Slender-fruited Willowherb -
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Delicate perennials, 8-30 cm tall; small basal or subsurface turions present; gemmae sometimes in upper leaf axils; stems glabrous (or strigillose above) but with lines of hairs decurrent from petioles. Petioles 3-5 mm below but leaves becoming sessile above. Leaf blades 0.8-4 cm long, narrowly lanceolate to elliptic, glabrous or sparsely hairy on margins; margins entire below but becoming denticulate above. Inflorescence nodding to nearly erect. Sepals 2.9-4 mm long, narrowly lanceolate, strigillose; petals 4-6.5 mm long, white fading to pink. Ovary densely strigillose; style to nearly 4 mm long; stigma broadly clavate. Capusle 2.5-5.5 cm long, 1-2 mm wide, sparsely strigillose. Seeds 0.8-1.2 mm long, papillose, coma 3.5-6.5 mm long, brownish, persistent (adapted from: Hoch, 1994, in Flora of Alberta, 2nd ed., revised).
but has a dull brownish coma (tuft of hairs on the seed) (
Lesica et al. 2012. Manual of Montana Vascular Plants. BRIT Press. Fort Worth, TX
Kartesz (in prep. 2012) shows the species as having a highly irregular and spotty distribution in the US from WA and OR, CO, MT (Glacier and Meaghre counties), Fremont County (ID), and San Juan County (NM).
Moist open stony slopes (Hoch, 1994, in Flora of Alberta, 2nd ed., revised).
The following animal species have been reported as pollinators of this plant species or its genus where their geographic ranges overlap:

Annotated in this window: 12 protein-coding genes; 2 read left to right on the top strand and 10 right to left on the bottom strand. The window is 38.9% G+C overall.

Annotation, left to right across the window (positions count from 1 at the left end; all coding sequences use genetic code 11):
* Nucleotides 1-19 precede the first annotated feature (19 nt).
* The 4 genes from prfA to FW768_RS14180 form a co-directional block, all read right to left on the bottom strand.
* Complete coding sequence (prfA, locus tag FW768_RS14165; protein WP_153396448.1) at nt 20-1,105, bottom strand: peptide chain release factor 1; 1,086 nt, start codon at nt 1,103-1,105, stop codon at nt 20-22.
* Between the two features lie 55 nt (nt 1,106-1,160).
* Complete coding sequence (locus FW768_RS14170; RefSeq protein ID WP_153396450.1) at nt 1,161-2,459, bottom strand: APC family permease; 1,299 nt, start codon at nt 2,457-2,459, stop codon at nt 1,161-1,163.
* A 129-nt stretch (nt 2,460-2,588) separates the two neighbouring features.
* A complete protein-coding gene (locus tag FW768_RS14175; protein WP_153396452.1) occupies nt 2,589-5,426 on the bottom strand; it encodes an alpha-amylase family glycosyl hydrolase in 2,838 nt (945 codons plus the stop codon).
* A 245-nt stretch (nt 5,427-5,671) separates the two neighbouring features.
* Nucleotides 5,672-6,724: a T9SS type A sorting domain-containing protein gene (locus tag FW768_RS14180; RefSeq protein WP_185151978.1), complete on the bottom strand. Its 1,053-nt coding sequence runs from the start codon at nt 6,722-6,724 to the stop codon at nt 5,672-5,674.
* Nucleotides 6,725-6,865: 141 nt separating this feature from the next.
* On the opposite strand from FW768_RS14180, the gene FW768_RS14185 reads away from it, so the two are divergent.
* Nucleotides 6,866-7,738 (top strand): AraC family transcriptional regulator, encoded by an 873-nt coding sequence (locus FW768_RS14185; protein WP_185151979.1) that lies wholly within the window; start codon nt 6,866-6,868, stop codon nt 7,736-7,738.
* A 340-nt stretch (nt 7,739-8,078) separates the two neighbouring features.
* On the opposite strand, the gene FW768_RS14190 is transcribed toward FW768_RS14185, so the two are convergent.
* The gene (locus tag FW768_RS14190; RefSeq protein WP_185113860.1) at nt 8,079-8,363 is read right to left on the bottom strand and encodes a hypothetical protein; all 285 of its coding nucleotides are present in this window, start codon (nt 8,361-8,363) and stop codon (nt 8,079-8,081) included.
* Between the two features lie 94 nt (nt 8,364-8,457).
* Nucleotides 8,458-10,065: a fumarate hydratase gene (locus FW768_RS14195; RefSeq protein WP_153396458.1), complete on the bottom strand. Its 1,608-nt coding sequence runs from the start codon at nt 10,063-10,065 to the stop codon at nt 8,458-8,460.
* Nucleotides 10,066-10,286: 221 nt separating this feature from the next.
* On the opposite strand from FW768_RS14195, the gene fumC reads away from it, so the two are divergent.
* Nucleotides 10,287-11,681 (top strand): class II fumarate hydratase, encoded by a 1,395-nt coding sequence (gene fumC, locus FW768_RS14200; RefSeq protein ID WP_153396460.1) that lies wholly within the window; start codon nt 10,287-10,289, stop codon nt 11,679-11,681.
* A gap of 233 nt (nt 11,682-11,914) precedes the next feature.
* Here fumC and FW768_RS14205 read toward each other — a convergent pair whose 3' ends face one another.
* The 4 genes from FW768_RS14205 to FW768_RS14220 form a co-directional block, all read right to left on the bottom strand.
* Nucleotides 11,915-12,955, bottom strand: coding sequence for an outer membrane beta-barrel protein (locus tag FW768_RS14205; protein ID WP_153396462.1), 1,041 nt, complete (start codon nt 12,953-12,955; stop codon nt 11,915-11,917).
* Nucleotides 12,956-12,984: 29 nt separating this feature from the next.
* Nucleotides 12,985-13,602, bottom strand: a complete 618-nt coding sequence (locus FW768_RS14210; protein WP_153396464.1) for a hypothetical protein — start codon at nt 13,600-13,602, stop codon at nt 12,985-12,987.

(Thorp et al. 1983, Mayer et al. 2000, Colla and Dumesh 2010, Wilson et al. 2010, Colla et al. 2011, Koch and Strange 2012, Koch et al. 2012, Pyke et al. 2012, Williams et al. 2014).
Literature Cited Above
Legend: View Online Publication Colla, S., L. Richardson, and P. Williams. 2011. Bumble bees of the eastern United States. Washington, DC: USDA Forest Service, Pollinator Partnership. 103 p. Colla, S.R. and S. Dumesh. 2010. The bumble bees of southern Ontario: notes on natural history and distribution. Journal of the Entomological Society of Ontario 141:39-68. Koch, J., J. Strange, and P. Williams. 2012. Bumble bees of the western United States. Washington, DC: USDA Forest Service, Pollinator Partnership. 143 p. Koch, J.B. and J.P. Strange. 2012. The status of Bombus occidentalis and B. moderatus in Alaska with special focus on Nosema bombi incidence. Northwest Science 86:212-220. Lesica, P., M.T. Lavin, and P.F. Stickney. 2012. Manual of Montana Vascular Plants. Fort Worth, TX: BRIT Press. viii + 771 p. Mayer, D.F., E.R. Miliczky, B.F. Finnigan, and C.A. Johnson. 2000. The bee fauna (Hymenoptera: Apoidea) of southeastern Washington. Journal of the Entomological Society of British Columbia 97: 25-31. Pyke, G.H., D.W. Inouye, and J.D. Thomson. 2012. Local geographic distributions of bumble bees near Crested Butte, Colorado: competition and community structure revisited. Environmental Entomology 41(6): 1332-1349. Thorp, R.W., D.S. Horning, and L.L. Dunning. 1983. Bumble bees and cuckoo bumble bees of California (Hymenoptera: Apidae). Bulletin of the California Insect Survey 23:1-79. Williams, P., R. Thorp, L. Richardson, and S. Colla. 2014. Bumble Bees of North America. Princeton, NJ: Princeton University Press. 208 p. Wilson, J.S., L.E. Wilson, L.D. Loftis, and T. Griswold. 2010. The montane bee fauna of north central Washington, USA, with floral associations. Western North American Naturalist 70(2): 198-207.